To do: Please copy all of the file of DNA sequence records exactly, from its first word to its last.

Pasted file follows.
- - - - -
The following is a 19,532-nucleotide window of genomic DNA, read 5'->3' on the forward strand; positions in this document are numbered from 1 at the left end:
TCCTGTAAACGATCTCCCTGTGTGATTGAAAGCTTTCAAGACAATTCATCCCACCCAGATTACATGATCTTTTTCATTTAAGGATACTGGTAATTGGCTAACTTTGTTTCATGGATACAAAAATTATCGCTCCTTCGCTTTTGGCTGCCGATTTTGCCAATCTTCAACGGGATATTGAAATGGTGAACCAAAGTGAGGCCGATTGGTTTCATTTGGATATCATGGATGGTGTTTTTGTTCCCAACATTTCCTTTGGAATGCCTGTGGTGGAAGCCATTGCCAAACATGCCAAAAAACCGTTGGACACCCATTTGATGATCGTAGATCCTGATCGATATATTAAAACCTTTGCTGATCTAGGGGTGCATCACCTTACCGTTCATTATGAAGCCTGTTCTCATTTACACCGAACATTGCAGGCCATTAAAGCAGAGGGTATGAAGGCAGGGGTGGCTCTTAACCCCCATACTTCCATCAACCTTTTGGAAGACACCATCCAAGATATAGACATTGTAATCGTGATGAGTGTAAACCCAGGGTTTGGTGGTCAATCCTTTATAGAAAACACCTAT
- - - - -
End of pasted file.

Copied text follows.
The following is a 19,532-nucleotide window of genomic DNA, read 5'->3' on the forward strand; positions in this document are numbered from 1 at the left end:
TCCTGTAAACGATCTCCCTGTGTGATTGAAAGCTTTCAAGACAATTCATCCCACCCAGATTACATGATCTTTTTCATTTAAGGATACTGGTAATTGGCTAACTTTGTTTCATGGATACAAAAATTATCGCTCCTTCGCTTTTGGCTGCCGATTTTGCCAATCTTCAACGGGATATTGAAATGGTGAACCAAAGTGAGGCCGATTGGTTTCATTTGGATATCATGGATGGTGTTTTTGTTCCCAACATTTCCTTTGGAATGCCTGTGGTGGAAGCCATTGCCAAACATGCCAAAAAACCGTTGGACACCCATTTGATGATCGTAGATCCTGATCGATATATTAAAACCTTTGCTGATCTAGGGGTGCATCACCTTACCGTTCATTATGAAGCCTGTTCTCATTTACACCGAACATTGCAGGCCATTAAAGCAGAGGGTATGAAGGCAGGGGTGGCTCTTAACCCCCATACTTCCATCAACCTTTTGGAAGACACCATCCAAGATATAGACATTGTAATCGTGATGAGTGTAAACCCAGGGTTTGGTGGTCAATCCTTTATAGAAAACACCTAT